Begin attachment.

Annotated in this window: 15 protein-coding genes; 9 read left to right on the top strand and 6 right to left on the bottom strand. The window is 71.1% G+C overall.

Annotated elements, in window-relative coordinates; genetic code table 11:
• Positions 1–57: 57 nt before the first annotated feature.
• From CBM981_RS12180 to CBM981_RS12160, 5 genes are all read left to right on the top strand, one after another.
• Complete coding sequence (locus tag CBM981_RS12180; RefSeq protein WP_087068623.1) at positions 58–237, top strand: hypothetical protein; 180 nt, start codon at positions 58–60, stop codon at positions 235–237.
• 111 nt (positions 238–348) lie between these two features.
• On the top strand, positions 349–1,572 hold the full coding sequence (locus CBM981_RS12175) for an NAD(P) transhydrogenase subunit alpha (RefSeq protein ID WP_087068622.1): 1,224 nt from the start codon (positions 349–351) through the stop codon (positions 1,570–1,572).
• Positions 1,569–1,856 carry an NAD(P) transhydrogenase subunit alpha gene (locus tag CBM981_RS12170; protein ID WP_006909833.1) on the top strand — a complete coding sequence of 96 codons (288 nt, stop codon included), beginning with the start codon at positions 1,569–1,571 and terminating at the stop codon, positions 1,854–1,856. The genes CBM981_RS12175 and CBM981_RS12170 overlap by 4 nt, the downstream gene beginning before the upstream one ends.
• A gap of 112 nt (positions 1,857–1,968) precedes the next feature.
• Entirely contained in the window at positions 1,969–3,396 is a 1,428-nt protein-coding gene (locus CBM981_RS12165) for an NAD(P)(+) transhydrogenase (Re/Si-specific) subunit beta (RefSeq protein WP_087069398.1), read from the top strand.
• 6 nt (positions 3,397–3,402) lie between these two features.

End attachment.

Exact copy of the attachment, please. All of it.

Annotated in this window: 15 protein-coding genes; 9 read left to right on the top strand and 6 right to left on the bottom strand. The window is 71.1% G+C overall.

Annotated elements, in window-relative coordinates; genetic code table 11:
• Positions 1–57: 57 nt before the first annotated feature.
• From CBM981_RS12180 to CBM981_RS12160, 5 genes are all read left to right on the top strand, one after another.
• Complete coding sequence (locus tag CBM981_RS12180; RefSeq protein WP_087068623.1) at positions 58–237, top strand: hypothetical protein; 180 nt, start codon at positions 58–60, stop codon at positions 235–237.
• 111 nt (positions 238–348) lie between these two features.
• On the top strand, positions 349–1,572 hold the full coding sequence (locus CBM981_RS12175) for an NAD(P) transhydrogenase subunit alpha (RefSeq protein ID WP_087068622.1): 1,224 nt from the start codon (positions 349–351) through the stop codon (positions 1,570–1,572).
• Positions 1,569–1,856 carry an NAD(P) transhydrogenase subunit alpha gene (locus tag CBM981_RS12170; protein ID WP_006909833.1) on the top strand — a complete coding sequence of 96 codons (288 nt, stop codon included), beginning with the start codon at positions 1,569–1,571 and terminating at the stop codon, positions 1,854–1,856. The genes CBM981_RS12175 and CBM981_RS12170 overlap by 4 nt, the downstream gene beginning before the upstream one ends.
• A gap of 112 nt (positions 1,857–1,968) precedes the next feature.
• Entirely contained in the window at positions 1,969–3,396 is a 1,428-nt protein-coding gene (locus CBM981_RS12165) for an NAD(P)(+) transhydrogenase (Re/Si-specific) subunit beta (RefSeq protein WP_087069398.1), read from the top strand.
• 6 nt (positions 3,397–3,402) lie between these two features.